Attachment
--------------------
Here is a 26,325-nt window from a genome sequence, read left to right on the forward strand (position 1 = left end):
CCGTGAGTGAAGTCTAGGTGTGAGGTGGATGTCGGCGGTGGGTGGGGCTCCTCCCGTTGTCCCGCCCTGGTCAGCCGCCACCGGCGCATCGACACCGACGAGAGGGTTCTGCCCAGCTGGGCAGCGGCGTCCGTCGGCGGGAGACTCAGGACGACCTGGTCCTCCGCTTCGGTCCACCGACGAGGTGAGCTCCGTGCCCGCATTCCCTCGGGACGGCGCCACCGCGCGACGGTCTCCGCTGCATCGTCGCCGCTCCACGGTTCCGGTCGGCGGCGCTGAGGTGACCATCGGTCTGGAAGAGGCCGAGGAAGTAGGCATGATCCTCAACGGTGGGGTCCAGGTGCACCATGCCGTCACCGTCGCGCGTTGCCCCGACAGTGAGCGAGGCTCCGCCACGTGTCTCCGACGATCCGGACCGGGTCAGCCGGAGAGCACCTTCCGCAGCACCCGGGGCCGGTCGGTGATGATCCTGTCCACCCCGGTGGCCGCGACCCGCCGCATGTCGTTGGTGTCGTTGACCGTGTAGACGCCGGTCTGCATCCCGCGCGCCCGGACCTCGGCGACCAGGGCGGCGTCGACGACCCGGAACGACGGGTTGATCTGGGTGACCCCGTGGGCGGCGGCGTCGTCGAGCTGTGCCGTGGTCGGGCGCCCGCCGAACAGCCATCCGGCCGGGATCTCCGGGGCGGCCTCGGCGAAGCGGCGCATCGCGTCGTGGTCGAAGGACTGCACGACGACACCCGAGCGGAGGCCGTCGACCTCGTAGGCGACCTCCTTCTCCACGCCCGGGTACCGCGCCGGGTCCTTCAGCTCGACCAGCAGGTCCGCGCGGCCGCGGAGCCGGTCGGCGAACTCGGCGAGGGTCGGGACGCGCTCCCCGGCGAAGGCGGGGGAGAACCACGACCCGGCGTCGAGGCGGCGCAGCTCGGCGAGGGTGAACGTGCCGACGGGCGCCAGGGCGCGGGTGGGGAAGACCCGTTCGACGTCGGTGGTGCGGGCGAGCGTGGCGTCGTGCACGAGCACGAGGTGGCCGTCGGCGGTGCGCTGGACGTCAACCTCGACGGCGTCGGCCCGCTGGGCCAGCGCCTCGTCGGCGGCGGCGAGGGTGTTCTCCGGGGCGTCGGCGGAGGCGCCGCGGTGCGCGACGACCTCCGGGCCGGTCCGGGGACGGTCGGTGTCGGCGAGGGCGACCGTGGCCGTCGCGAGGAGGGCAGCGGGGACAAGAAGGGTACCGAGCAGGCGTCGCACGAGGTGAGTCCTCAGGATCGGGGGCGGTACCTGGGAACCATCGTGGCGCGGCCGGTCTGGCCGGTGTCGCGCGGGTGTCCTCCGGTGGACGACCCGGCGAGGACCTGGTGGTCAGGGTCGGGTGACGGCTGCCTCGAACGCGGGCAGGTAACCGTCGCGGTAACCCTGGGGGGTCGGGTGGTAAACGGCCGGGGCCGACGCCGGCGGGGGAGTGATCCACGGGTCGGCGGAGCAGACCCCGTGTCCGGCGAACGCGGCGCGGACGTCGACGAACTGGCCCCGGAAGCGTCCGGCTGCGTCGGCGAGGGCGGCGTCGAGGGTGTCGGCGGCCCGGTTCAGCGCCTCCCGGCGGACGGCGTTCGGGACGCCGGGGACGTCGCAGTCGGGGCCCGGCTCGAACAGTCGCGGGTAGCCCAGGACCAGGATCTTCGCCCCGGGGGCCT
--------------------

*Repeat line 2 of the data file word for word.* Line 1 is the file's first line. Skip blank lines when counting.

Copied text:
CCGTGAGTGAAGTCTAGGTGTGAGGTGGATGTCGGCGGTGGGTGGGGCTCCTCCCGTTGTCCCGCCCTGGTCAGCCGCCACCGGCGCATCGACACCGACGAGAGGGTTCTGCCCAGCTGGGCAGCGGCGTCCGTCGGCGGGAGACTCAGGACGACCTGGTCCTCCGCTTCGGTCCACCGACGAGGTGAGCTCCGTGCCCGCATTCCCTCGGGACGGCGCCACCGCGCGACGGTCTCCGCTGCATCGTCGCCGCTCCACGGTTCCGGTCGGCGGCGCTGAGGTGACCATCGGTCTGGAAGAGGCCGAGGAAGTAGGCATGATCCTCAACGGTGGGGTCCAGGTGCACCATGCCGTCACCGTCGCGCGTTGCCCCGACAGTGAGCGAGGCTCCGCCACGTGTCTCCGACGATCCGGACCGGGTCAGCCGGAGAGCACCTTCCGCAGCACCCGGGGCCGGTCGGTGATGATCCTGTCCACCCCGGTGGCCGCGACCCGCCGCATGTCGTTGGTGTCGTTGACCGTGTAGACGCCGGTCTGCATCCCGCGCGCCCGGACCTCGGCGACCAGGGCGGCGTCGACGACCCGGAACGACGGGTTGATCTGGGTGACCCCGTGGGCGGCGGCGTCGTCGAGCTGTGCCGTGGTCGGGCGCCCGCCGAACAGCCATCCGGCCGGGATCTCCGGGGCGGCCTCGGCGAAGCGGCGCATCGCGTCGTGGTCGAAGGACTGCACGACGACACCCGAGCGGAGGCCGTCGACCTCGTAGGCGACCTCCTTCTCCACGCCCGGGTACCGCGCCGGGTCCTTCAGCTCGACCAGCAGGTCCGCGCGGCCGCGGAGCCGGTCGGCGAACTCGGCGAGGGTCGGGACGCGCTCCCCGGCGAAGGCGGGGGAGAACCACGACCCGGCGTCGAGGCGGCGCAGCTCGGCGAGGGTGAACGTGCCGACGGGCGCCAGGGCGCGGGTGGGGAAGACCCGTTCGACGTCGGTGGTGCGGGCGAGCGTGGCGTCGTGCACGAGCACGAGGTGGCCGTCGGCGGTGCGCTGGACGTCAACCTCGACGGCGTCGGCCCGCTGGGCCAGCGCCTCGTCGGCGGCGGCGAGGGTGTTCTCCGGGGCGTCGGCGGAGGCGCCGCGGTGCGCGACGACCTCCGGGCCGGTCCGGGGACGGTCGGTGTCGGCGAGGGCGACCGTGGCCGTCGCGAGGAGGGCAGCGGGGACAAGAAGGGTACCGAGCAGGCGTCGCACGAGGTGAGTCCTCAGGATCGGGGGCGGTACCTGGGAACCATCGTGGCGCGGCCGGTCTGGCCGGTGTCGCGCGGGTGTCCTCCGGTGGACGACCCGGCGAGGACCTGGTGGTCAGGGTCGGGTGACGGCTGCCTCGAACGCGGGCAGGTAACCGTCGCGGTAACCCTGGGGGGTCGGGTGGTAAACGGCCGGGGCCGACGCCGGCGGGGGAGTGATCCACGGGTCGGCGGAGCAGACCCCGTGTCCGGCGAACGCGGCGCGGACGTCGACGAACTGGCCCCGGAAGCGTCCGGCTGCGTCGGCGAGGGCGGCGTCGAGGGTGTCGGCGGCCCGGTTCAGCGCCTCCCGGCGGACGGCGTTCGGGACGCCGGGGACGTCGCAGTCGGGGCCCGGCTCGAACAGTCGCGGGTAGCCCAGGACCAGGATCTTCGCCCCGGGGGCCT